I had five pounds of bacon in the freezer, a gift from a friend of a friend who had moved to another state. Normally, I would never eat bacon. Besides the well-known health risks, bacon tastes like a burned-out building. I wonder sometimes why it even exists. But, hey, free food tastes better, right?
What could I do with five pounds of bacon, though? It finally occurred to me that it might be useful as a flavoring in soup. As I looked into this, the proportions weren’t so favorable. The most bacon you could reasonably add to soup would be one strip of bacon in a bowl of soup, or probably less. It would take three years to use up all the bacon I had by eating it in soup. I might have to find another use for bacon along the way.
But soup would get me started. I devised a recipe loosely based on a traditional Pennsylvania recipe for ham and bean soup. I still had to learn to cook bacon. In this, I was in luck — cooking bacon doesn’t require skill so much as a skillet and tongs, and I had those. I opened one frozen package and pulled out the first 6.4 ounces of bacon. After a few minutes of frying and an hour of slow cooking, I had two liters of soup.
It was a culinary success. The smoke and fat of the bacon added a depth of flavor to the soup. Diluted, the bacon flavor made sense. It tasted good enough to eat. There was still a problem, though. After I ate two bowls of soup, I was more hungry than I had been before I started eating. Was bacon one of those trick foods, like diet soda, that make you more hungry the more you consume? Apparently it is, I decided, after noting the same effect on eating the third bowl of soup two days later. If bacon made me hungry, so that I would tend to overeat for the rest of the day, that would make it harder to eat bacon in soup or in any other form. I did not want to gain weight. Perhaps instead of three years, it might take me five years to go through five pounds of bacon.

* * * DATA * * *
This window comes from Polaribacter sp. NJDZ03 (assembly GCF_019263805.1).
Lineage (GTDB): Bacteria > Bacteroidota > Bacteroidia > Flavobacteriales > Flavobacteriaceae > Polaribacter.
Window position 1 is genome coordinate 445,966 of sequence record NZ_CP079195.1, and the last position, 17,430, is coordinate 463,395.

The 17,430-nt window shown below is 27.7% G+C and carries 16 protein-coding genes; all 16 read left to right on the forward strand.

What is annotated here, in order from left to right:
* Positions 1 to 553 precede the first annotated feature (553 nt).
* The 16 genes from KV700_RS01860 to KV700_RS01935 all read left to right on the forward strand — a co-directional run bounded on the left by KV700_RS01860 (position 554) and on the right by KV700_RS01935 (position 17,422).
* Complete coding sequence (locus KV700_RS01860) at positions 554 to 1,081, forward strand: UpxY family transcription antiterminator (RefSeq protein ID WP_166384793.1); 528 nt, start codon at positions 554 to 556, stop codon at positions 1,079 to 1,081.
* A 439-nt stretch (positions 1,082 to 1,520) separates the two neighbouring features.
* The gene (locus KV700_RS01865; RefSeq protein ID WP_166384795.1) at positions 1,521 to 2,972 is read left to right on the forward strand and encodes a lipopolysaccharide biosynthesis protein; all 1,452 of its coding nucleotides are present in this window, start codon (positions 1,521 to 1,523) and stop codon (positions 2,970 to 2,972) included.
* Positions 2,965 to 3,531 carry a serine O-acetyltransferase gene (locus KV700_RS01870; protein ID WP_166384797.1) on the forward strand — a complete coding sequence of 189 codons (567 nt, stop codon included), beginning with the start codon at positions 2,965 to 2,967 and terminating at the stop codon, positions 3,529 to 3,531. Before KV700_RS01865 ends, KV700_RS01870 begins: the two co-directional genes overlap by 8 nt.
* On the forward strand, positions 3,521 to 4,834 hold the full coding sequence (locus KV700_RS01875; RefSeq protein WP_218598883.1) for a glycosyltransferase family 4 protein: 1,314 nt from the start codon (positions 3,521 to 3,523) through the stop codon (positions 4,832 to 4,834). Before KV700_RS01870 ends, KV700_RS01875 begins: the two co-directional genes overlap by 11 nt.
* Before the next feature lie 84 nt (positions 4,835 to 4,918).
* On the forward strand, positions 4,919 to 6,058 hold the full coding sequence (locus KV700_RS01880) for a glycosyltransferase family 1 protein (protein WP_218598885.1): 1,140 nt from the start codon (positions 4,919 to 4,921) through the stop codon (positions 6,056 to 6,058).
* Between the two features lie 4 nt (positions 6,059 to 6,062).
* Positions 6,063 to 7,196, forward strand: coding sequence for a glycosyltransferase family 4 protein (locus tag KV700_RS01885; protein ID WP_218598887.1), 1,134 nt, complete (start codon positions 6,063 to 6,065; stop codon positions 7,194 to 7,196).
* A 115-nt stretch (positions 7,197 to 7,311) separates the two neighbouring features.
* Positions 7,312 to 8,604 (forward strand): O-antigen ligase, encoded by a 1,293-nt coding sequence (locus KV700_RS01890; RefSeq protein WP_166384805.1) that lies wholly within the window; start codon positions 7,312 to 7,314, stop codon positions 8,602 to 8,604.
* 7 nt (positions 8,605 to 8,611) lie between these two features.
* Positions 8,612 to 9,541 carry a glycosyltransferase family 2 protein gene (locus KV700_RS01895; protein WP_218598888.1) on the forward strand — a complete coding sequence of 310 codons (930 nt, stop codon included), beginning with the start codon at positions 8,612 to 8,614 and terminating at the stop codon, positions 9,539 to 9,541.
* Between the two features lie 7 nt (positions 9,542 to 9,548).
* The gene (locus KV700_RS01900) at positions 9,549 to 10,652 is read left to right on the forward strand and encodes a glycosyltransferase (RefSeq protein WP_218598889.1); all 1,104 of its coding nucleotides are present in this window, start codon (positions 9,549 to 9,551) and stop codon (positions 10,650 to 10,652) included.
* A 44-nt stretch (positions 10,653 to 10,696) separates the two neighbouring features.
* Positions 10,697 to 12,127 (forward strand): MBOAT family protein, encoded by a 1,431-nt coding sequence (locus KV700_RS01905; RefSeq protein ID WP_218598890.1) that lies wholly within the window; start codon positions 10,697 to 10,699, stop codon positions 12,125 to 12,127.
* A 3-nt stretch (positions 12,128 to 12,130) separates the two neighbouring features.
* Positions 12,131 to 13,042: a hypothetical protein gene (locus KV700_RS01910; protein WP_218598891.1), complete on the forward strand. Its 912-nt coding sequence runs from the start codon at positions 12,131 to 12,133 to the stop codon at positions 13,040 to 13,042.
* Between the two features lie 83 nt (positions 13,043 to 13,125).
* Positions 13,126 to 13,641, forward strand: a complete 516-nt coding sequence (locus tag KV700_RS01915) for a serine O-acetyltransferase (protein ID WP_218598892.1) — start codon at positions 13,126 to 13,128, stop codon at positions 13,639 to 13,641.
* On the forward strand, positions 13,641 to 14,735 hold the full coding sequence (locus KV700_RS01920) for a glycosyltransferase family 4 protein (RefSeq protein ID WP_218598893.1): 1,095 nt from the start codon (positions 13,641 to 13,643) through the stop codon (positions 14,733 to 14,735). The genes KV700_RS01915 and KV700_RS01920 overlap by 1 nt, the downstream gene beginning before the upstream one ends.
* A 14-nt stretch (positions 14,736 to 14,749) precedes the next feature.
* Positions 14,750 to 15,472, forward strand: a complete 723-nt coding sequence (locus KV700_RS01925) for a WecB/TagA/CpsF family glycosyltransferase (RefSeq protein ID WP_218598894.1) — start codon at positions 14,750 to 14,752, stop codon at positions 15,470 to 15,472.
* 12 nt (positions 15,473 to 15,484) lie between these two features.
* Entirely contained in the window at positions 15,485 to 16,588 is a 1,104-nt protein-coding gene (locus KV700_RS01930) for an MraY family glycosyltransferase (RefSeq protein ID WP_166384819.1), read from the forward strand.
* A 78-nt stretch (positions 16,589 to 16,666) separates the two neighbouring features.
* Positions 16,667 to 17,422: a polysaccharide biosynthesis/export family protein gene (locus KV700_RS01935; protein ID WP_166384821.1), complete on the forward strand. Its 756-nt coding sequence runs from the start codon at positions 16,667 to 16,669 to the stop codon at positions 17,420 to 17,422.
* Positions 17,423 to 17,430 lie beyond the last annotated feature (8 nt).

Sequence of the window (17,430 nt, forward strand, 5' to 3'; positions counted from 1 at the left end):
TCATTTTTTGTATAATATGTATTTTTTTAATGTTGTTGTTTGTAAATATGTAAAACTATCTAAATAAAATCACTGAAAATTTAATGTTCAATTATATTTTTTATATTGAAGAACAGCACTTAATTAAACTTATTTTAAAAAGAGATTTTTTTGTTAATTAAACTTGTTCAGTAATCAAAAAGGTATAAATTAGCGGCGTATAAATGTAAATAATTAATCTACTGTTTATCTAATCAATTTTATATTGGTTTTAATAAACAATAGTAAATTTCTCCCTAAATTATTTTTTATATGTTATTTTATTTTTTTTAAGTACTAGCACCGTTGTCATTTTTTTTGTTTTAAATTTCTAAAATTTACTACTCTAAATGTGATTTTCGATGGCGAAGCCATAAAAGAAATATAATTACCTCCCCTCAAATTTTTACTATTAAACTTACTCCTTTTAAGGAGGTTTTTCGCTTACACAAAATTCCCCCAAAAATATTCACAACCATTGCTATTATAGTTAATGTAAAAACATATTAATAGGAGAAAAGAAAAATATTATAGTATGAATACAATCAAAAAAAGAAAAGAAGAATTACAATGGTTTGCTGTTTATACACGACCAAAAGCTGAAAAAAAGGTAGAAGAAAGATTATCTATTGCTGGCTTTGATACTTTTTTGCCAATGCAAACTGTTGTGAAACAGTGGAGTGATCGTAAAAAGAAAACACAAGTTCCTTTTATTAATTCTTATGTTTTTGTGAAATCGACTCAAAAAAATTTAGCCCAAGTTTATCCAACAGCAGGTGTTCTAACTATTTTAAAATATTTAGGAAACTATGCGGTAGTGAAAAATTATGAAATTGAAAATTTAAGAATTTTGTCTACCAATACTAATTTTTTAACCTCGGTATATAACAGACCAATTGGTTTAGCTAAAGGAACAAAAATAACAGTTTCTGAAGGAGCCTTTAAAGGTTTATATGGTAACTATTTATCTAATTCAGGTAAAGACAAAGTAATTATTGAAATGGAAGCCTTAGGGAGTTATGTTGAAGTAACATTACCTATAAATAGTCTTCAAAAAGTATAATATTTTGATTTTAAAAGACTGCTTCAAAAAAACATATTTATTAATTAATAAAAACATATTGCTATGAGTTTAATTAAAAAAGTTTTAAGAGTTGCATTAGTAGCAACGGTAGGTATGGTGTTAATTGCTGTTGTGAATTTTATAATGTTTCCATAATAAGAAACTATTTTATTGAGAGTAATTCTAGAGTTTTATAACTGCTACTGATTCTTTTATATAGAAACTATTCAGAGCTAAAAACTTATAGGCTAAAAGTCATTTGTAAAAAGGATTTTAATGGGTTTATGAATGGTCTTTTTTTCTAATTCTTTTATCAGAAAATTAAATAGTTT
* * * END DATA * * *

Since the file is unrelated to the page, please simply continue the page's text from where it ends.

No doubt someone knows an answer for this, but it was not for me to find it. Recall that I don’t really like bacon. I was only trying to make something of the bacon because it had fallen into my hands. It is a situation I might never face again, so there was no consequence for failing to solve for it.
Lots of material possessions are like this. It seems like a good idea at first, and you try to make something of it, but there is one obstacle after another. It turns into a project. You already have too many projects. Eventually you have to throw up your hands and admit failure.
The solution to the bacon was staring right at me. Everything would be easier if I could cook with a different ingredient, something other than bacon. A garbage truck would be picking up the trash the next morning. All I had to do was get the bacon from the freezer to the garbage can, then get the garbage can to the street. There was plenty of room in the garbage can, so while I was at it, I threw away most of the other processed food in the freezer.
A funny thing happened. Underneath the bacon, pork, pierogies, egg rolls, and duck sauce, I found food that was more valuable. Donuts. Walnut pieces. Italian rolls. Burritos. It was nothing exciting, but it was food I could eat without having to make an elaborate plan. It was food I had forgotten I had because the problem food was on top of it.
Again, this is the way it usually happens. Clutter takes your attention away from the possessions you would actually want to use. Throw the clutter away, and in a practical sense, your material wealth increases. When I decided to throw the bacon away, I upgraded my freezer from a no-win food project to a cache of food almost ready to eat. It is so much simpler that way.